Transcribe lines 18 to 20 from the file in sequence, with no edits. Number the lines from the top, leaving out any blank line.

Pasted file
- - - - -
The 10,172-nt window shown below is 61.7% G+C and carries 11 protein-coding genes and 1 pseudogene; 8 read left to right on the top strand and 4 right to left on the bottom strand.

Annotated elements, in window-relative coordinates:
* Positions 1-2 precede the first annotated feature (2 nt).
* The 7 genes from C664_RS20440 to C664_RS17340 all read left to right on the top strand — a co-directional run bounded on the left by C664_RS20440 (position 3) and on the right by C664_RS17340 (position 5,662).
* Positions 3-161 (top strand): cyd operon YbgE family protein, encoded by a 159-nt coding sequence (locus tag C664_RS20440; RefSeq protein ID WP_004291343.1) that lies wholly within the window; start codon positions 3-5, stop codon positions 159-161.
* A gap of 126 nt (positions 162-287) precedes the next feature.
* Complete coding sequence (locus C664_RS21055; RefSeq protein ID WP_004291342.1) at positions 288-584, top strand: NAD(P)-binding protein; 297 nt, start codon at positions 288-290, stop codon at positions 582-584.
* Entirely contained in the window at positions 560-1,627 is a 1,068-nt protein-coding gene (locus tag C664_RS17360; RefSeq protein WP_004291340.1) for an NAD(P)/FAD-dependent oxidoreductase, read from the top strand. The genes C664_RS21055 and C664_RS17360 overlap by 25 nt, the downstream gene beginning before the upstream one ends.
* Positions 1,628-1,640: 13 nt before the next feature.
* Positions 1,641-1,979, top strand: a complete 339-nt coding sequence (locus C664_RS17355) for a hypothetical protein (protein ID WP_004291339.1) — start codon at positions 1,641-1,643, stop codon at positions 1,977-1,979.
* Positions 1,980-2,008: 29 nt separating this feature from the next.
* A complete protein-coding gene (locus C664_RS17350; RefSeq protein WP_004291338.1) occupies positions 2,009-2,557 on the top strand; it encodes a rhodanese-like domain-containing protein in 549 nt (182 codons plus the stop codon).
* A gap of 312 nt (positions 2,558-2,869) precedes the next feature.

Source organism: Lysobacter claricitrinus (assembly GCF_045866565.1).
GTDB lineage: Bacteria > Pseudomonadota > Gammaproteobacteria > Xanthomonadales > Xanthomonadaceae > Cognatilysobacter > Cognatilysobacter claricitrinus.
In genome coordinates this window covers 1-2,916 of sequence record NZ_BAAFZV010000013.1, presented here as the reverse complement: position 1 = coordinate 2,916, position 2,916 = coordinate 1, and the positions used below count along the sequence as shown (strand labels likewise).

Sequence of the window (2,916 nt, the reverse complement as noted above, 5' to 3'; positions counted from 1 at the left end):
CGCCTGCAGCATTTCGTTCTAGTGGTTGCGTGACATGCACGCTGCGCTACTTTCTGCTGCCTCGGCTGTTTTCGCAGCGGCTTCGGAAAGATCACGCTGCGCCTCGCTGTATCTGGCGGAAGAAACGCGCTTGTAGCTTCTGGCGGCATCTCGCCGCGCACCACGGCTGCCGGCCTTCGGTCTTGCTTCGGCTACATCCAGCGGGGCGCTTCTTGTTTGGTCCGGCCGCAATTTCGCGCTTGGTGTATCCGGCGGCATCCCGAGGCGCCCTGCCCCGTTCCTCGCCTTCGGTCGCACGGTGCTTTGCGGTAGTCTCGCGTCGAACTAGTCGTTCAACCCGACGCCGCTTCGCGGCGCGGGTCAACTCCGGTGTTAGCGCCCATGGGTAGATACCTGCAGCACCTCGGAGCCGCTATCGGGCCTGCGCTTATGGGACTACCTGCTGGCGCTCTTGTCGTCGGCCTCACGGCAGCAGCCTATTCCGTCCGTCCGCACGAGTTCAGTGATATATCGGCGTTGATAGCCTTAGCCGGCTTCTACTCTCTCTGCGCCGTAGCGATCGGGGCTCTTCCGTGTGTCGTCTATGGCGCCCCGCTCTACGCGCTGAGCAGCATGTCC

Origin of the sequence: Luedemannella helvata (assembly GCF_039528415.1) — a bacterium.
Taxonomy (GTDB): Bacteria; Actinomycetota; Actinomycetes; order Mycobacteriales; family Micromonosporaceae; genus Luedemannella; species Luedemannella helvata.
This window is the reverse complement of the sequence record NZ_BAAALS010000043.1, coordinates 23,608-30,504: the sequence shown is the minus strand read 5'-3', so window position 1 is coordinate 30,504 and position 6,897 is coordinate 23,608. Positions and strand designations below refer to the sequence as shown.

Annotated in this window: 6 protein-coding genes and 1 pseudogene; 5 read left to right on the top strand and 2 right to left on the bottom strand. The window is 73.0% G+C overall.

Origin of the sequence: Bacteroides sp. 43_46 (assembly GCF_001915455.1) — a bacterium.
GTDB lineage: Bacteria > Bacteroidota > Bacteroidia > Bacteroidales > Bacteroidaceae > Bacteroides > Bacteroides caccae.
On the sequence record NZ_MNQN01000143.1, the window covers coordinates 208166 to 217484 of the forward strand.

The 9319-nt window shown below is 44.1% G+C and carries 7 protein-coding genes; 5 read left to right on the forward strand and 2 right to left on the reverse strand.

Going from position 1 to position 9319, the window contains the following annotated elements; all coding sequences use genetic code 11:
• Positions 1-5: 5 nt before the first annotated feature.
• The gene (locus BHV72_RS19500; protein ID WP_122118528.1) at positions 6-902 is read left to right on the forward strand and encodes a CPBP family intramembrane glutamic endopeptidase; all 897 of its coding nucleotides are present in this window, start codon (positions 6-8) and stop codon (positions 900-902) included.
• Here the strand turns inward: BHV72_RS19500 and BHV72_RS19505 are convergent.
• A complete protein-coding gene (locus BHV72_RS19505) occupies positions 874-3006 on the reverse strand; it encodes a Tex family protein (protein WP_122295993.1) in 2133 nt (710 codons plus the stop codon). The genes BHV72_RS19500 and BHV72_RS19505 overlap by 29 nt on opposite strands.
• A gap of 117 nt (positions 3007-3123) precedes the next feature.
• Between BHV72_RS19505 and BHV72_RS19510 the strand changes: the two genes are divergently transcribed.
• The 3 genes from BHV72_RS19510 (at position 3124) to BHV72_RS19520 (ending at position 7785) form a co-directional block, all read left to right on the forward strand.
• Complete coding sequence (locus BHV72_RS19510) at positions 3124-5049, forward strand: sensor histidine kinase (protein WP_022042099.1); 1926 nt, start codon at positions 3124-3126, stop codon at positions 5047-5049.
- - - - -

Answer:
CGCCTGCAGCATTTCGTTCTAGTGGTTGCGTGACATGCACGCTGCGCTACTTTCTGCTGCCTCGGCTGTTTTCGCAGCGGCTTCGGAAAGATCACGCTGCGCCTCGCTGTATCTGGCGGAAGAAACGCGCTTGTAGCTTCTGGCGGCATCTCGCCGCGCACCACGGCTGCCGGCCTTCGGTCTTGCTTCGGCTACATCCAGCGGGGCGCTTCTTGTTTGGTCCGGCCGCAATTTCGCGCTTGGTGTATCCGGCGGCATCCCGAGGCGCCCTGCCCCGTTCCTCGCCTTCGGTCGCACGGTGCTTTGCGGTAGTCTCGCGTCGAACTAGTCGTTCAACCCGACGCCGCTTCGCGGCGCGGGTCAACTCCGGTGTTAGCGCCCATGGGTAGATACCTGCAGCACCTCGGAGCCGCTATCGGGCCTGCGCTTATGGGACTACCTGCTGGCGCTCTTGTCGTCGGCCTCACGGCAGCAGCCTATTCCGTCCGTCCGCACGAGTTCAGTGATATATCGGCGTTGATAGCCTTAGCCGGCTTCTACTCTCTCTGCGCCGTAGCGATCGGGGCTCTTCCGTGTGTCGTCTATGGCGCCCCGCTCTACGCGCTGAGCAGCATGTCC

Origin of the sequence: Luedemannella helvata (assembly GCF_039528415.1) — a bacterium.
Taxonomy (GTDB): Bacteria; Actinomycetota; Actinomycetes; order Mycobacteriales; family Micromonosporaceae; genus Luedemannella; species Luedemannella helvata.